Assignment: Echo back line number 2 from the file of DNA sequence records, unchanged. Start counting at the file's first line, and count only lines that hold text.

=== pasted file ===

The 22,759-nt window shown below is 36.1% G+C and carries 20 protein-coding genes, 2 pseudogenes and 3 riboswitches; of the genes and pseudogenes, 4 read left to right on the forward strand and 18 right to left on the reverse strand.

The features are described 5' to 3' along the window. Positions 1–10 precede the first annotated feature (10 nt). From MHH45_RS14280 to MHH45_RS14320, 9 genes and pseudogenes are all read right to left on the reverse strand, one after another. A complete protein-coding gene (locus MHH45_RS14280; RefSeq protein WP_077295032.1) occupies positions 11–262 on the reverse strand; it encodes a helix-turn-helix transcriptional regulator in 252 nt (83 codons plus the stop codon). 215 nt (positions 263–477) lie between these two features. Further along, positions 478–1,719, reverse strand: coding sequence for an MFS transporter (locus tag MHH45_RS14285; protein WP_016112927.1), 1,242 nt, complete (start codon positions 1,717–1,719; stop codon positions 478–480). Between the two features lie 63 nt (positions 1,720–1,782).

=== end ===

The features are described 5' to 3' along the window. Positions 1–10 precede the first annotated feature (10 nt). From MHH45_RS14280 to MHH45_RS14320, 9 genes and pseudogenes are all read right to left on the reverse strand, one after another. A complete protein-coding gene (locus MHH45_RS14280; RefSeq protein WP_077295032.1) occupies positions 11–262 on the reverse strand; it encodes a helix-turn-helix transcriptional regulator in 252 nt (83 codons plus the stop codon). 215 nt (positions 263–477) lie between these two features. Further along, positions 478–1,719, reverse strand: coding sequence for an MFS transporter (locus tag MHH45_RS14285; protein WP_016112927.1), 1,242 nt, complete (start codon positions 1,717–1,719; stop codon positions 478–480). Between the two features lie 63 nt (positions 1,720–1,782).